Daniel Anstey, a member of the Chew Magna Ansteys, was born in 1893 in Barton Regis to parents Robert Anstey and Elizabeth Mary Tomkins. He was brother to fellow Anstey Heroes Robert Harold Anstey, Gilbert Tomkins Anstey, Joseph Anstey and Alfred Tomkins Anstey.
As a child Daniel attended Fairfield Grammar School, then by the time of the 1911 Census, he was an insurance clerk living at 23 Brynland Avenue Bishopston, Bristol with his family. Within days of World War One breaking out, Daniel signed up for active service together with two of his brothers; Daniel’s name “was the first on the first list of recruits for the new battalion [12th (Bristol’s Own) Gloucestershire Regiment – a Pals Battalion]“.
Note: The list can be seen in the ‘Western Daily Press‘ newspaper, 14 September 1914 edition, where indeed “Anstey D. Bishopston [resident in Bristol]” sits atop the list of those signing up.
Daniel did not remain with the 12th (Bristol’s Own) Gloucestershire Regiment for long, as he was made Temporary 2nd Lieutenant of the 12th (Reserve) Battalion of the Worcestershire Regiment on 12 July 1915. Then in July 1917 he became Temporary Lieutenant of the Worcestershire Regiment and by 1920, after World War One was over, he was a Captain in the British Army in India (Duke of Connaught’s Infantry Indian Army). In 1938 “Major Daniel Anstey, Royal Indian Army Service Corps‘ received the OBE “In recognition of valuable services rendered in the field in connection with the operations in Waziristan, during the period 16 September to 15 December 1937.“
On a personal level, Daniel first married Mary E. Foreman in Lebanon at some point between 1916 and 1920. He then married Cisella [Gisela] and had two daughters, Gwendoline June Margerite Anstey (b 1924, married in Madras, India in 1944) and Eve Rosemary Anstey (b 1930 Bengal, India). Daniel may well have also married in Germany just after World War Two (to Patricia E. Richardson or May Moss). He certainly married Irene Louise Lowe in Torbay in 1971, and he died in Torquay in 1976, at which point he was living at Vincents House, Meadfoot Road in Torquay.
As Daniel was a career soldier after World War One, his achievements are well documented. For the 1937 operation in Waziristan, where he received the OBE (see above), Daniel was twice mentioned in despatches. Daniel also won a plethora of other medals including the British War and Victory Medals, M.I.D. oak leaf (Capt.); India General Service 1908-35, 2 clasps, Waziristan 1919-21, North West Frontier 1930-31 (Capt., 20 Infy.); India General Service 1936-39, 2 clasps, North West Frontier 1936-37, North West Frontier 1937-39 (Major, R.I.A.S.C.); 1939-45 Star; War Medal 1939-45; India Service Medal; and Civil Defence Long Service, E.H.R.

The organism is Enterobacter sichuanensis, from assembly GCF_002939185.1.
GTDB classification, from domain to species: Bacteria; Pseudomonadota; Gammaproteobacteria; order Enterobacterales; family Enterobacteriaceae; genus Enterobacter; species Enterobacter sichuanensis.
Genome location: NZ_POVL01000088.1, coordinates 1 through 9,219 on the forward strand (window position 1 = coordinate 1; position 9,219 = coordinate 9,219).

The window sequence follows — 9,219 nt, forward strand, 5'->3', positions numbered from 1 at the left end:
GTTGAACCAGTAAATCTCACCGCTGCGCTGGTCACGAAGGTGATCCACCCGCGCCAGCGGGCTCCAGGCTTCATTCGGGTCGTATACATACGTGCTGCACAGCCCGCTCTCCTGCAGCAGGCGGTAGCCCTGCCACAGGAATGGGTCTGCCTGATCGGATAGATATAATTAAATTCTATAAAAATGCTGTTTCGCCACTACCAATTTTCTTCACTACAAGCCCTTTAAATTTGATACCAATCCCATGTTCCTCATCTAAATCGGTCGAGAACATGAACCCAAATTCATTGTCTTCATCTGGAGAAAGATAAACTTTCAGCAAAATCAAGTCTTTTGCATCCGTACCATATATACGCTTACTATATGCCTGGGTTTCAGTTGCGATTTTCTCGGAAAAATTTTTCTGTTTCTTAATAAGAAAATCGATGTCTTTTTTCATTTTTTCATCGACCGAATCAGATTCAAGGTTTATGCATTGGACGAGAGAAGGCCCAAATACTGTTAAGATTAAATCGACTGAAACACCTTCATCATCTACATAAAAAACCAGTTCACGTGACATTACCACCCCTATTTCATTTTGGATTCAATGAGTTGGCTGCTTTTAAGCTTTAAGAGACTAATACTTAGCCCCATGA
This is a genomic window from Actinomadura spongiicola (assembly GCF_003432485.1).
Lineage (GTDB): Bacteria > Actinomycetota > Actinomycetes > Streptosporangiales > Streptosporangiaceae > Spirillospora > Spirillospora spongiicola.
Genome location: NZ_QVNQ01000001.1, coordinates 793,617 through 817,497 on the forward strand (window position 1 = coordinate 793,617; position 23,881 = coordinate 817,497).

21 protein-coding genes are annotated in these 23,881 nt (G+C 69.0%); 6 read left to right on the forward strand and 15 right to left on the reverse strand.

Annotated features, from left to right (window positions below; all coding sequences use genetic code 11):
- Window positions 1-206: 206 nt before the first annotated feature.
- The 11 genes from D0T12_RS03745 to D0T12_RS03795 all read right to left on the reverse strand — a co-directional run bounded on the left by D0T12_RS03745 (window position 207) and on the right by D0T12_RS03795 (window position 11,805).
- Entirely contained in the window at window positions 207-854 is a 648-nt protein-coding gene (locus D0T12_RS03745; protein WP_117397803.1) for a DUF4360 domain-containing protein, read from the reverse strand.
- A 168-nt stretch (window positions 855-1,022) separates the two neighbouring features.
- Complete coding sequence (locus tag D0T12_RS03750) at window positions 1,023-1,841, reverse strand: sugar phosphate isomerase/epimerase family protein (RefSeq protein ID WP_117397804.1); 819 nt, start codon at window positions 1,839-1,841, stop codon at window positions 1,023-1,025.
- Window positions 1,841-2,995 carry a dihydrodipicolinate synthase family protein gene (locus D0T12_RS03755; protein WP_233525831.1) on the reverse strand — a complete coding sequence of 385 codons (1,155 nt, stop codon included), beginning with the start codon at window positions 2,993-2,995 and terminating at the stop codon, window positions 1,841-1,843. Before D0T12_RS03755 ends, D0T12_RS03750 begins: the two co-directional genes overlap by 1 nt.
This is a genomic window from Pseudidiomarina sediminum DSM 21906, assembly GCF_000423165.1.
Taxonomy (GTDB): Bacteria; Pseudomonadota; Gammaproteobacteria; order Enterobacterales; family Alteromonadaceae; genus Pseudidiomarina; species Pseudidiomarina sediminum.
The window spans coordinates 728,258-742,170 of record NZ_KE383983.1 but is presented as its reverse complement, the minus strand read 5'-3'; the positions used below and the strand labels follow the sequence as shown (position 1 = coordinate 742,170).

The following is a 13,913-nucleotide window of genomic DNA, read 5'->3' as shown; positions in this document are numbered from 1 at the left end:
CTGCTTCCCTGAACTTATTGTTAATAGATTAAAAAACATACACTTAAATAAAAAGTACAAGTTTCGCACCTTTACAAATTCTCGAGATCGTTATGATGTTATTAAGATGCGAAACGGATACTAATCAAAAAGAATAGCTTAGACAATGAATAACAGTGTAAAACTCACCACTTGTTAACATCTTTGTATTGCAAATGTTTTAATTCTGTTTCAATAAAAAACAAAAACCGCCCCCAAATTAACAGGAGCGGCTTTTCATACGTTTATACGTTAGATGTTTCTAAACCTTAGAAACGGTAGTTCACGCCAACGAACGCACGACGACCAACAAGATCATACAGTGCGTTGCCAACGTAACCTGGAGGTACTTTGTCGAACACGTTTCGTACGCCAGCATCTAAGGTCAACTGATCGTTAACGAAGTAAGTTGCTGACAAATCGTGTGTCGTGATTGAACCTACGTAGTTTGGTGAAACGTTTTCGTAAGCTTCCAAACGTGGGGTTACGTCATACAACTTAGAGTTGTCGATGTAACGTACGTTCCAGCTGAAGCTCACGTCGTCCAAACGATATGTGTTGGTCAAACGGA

According to ‘An auction of orders, decorations, medals and militaria including the medals from the collections of Hal Goblin, Major R.C. McDuell and Jamie Henderson‘: “[Daniel was] commissioned from the ranks as a 2nd Lieutenant in the Indian Army in July 1915, he served in the Great War with the 2/14 Punjabis and in the Worcestershire Regiment, and was mentioned in despatches for his services as an Acting Captain attached to the 20th Infantry, I.A. in March 1919. Further active service followed with the latter unit in Waziristan 1919-21. Anstey was next engaged in operations on the North West Frontier in 1930 and was given the Brevet of Major in June of the following year. His subsequent services in the same theatre of operations between 1936-39, when he was one time Deputy Assistant Director of Transport, R.I.A.S.C., won him the O.B.E. and two further mentions (London Gazette 18 February 1938 and 16 August 1938). And in the 1939-45 War, which witnessed his advancement to Brigadier in 1945, he received his fourth mention (London Gazette 20 June 1941); the Brigadier was placed on the Retired List in 1947 and settled at Salcombe, Devon… assorted Honours and Awards, including O.B.E. warrant, four M.I.D. certificates (dated 5 March 1919; 16 November 1937; 6 April 1938 and 20 June 1941) and forwarding certificates for his India Service Medal and Civil Defence Long Service Medal; and a military car pennant and the Brigadier’s uniform rank insignia and cap badge.”
According to the ‘Western Daily Press‘ newspaper on 24 August 1938 “Bristol Officer in India: Many Bristol friends would have been interested to notice the name of Major D. Anstey, O.B.E., in the London Gazette last week, among those who ‘have been brought to notice by his Excellency the Commander-in-Chief in India for distinguished services rendered in connection with operations in Waziristan, North West Frontier of India.’ Major Anstey commenced his military career – with two other brothers – in the 12th (Bristol’s Own) Battalion the Gloucestershire Regiment. His name was the first on the first list of recruits for the new battalion published in September, 1914. After obtaining a commission in the Worcesters and going to Mesopotamia, he transferred to the Indian Army. For a while he was on General Allenby’s staff, and he was in command of the first troops to enter Beirut, in Syria, as the Turks moved out. Missions to various Arab sheiks provided him with adventures enough to fill a book“
Finally, the ‘Sunderland Daily Echo‘ on 15 June 1935 reported “Courtesy nearly cost a British Army officer his life in Vienna today, says Reuter. Major Daniel Anstey (42), serving with the British Army and ordinarily stationed in Bombay, was walking along a narrow pavement in the centre of the city when he stepped off the kerb to permit an old lady to pass. As he did so he was knocked by a motor-car, and both his legs were broken. He was removed to a nursing home where, it is understood, his condition though serious is not critical. He also received slight flesh injuries and bruises. Major Anstey, who was on leave, was in Vienna with his wife for Whitsun.“
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